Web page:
• The paradoxes of management with particular reference to the conduct of Development Assistance

    Kowalski, Robert (Inderscience Enterprises Ltd, 2006)
    The paradoxes of management are explored at two levels. The overall challenge of 'getting things done by other people' is broken down into the processes of providing direction, control (presented as planning) and motivation, with their associated paradoxes. These are formulated in relation to the management role of deciding as a fractal model of management and the attendant management contributions discussed. Finally, these issues are placed in the specific context of managing Development Assistance (DA).
  • On twinning: the impact of naming an EU accession programme on the effective implementation of its projects

    O'Connor, Stephen; Kowalski, Robert (Wiley Interscience, 2005)
    The introduction of the Twinning instrument as its principal institution-building mechanism in countries applying to join the European Union saw the appearance of a vocabulary very much at divergence with the language associated with other Technical Assistance programmes. The arbitrary and connotational character of this heavily metaphorical terminology has differentiated Twinning from other programmes in the minds of those involved in the programme. At the same time, however, it has also resulted in a measure of ambiguity and confusion among project partners - principally over their roles and responsibilities. This problem could be overcome by targeting any one of the three points in Peirce's semiotic model: by changing the signs of twinning; by re-attuning the users' interpretants; or by bringing the object, the Twinning programme itself, closer to how the signs of twinning are actually perceived and understood.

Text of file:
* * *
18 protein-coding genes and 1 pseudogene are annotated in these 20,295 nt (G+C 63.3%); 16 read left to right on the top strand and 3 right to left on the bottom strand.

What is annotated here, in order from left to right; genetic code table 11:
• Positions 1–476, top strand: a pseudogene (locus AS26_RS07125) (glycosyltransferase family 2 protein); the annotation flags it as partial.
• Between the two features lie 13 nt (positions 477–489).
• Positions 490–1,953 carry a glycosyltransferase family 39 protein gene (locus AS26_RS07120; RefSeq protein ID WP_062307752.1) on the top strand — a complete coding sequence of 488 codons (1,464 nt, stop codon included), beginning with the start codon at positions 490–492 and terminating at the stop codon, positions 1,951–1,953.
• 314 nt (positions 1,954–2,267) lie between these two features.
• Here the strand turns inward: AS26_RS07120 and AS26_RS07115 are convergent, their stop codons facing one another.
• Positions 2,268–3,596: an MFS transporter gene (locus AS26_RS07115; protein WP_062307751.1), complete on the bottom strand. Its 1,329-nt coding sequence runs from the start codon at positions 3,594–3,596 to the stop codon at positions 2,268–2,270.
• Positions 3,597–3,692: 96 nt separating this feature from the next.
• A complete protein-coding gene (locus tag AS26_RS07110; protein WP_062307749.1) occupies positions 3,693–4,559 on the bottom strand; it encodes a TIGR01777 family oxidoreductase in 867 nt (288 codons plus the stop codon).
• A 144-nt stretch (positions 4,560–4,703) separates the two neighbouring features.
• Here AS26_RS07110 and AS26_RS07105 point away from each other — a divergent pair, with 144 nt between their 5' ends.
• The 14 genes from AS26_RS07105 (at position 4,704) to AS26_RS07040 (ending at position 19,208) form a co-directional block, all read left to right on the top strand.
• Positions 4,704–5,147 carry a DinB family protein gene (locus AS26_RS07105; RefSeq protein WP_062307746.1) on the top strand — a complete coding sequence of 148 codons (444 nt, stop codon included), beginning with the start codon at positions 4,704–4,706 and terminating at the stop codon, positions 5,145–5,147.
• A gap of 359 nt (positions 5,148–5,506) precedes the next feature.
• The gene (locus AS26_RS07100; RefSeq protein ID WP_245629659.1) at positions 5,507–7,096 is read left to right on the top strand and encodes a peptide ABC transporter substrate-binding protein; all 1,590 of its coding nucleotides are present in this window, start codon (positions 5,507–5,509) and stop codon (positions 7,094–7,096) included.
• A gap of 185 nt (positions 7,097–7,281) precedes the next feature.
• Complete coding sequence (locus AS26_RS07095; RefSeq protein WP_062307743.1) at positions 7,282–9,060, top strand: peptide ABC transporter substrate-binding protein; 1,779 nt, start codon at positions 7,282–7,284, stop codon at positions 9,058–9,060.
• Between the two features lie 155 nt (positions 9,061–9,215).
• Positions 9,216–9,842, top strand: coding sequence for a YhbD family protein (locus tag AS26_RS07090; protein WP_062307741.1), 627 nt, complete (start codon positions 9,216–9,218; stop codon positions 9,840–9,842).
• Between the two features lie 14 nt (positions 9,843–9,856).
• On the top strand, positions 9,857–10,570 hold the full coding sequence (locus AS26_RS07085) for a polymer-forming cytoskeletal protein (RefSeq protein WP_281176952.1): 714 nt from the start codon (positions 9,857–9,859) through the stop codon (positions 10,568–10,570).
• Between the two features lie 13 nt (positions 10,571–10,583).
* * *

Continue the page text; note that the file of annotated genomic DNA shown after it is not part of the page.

• Programme and Project Cycle Management (PPCM): lessons from South and North

    Dearden, Philip; Kowalski, Robert (Routledge (Taylor & Francis), 2003)
    This paper documents the lessons drawn from several years of practical work with a range of Programme and Project Cycle Management (PPCM) processes and tools. The need for PPCM training, and not simply Logical Framework training, is emphasised, as is the importance of using an experiential training methodology. Institutional ownership of both PPCM tools and approaches are considered to be vital for success. Since so many donors now use PPCM tools, the need for development professionals to have PPCM skills and knowledge is paramount. The value of logframes as a tool to both increase programme/project ownership and communication is highlighted. The importance of thinking outside the boxes of the logframe at the project/programme review stage is also emphasised.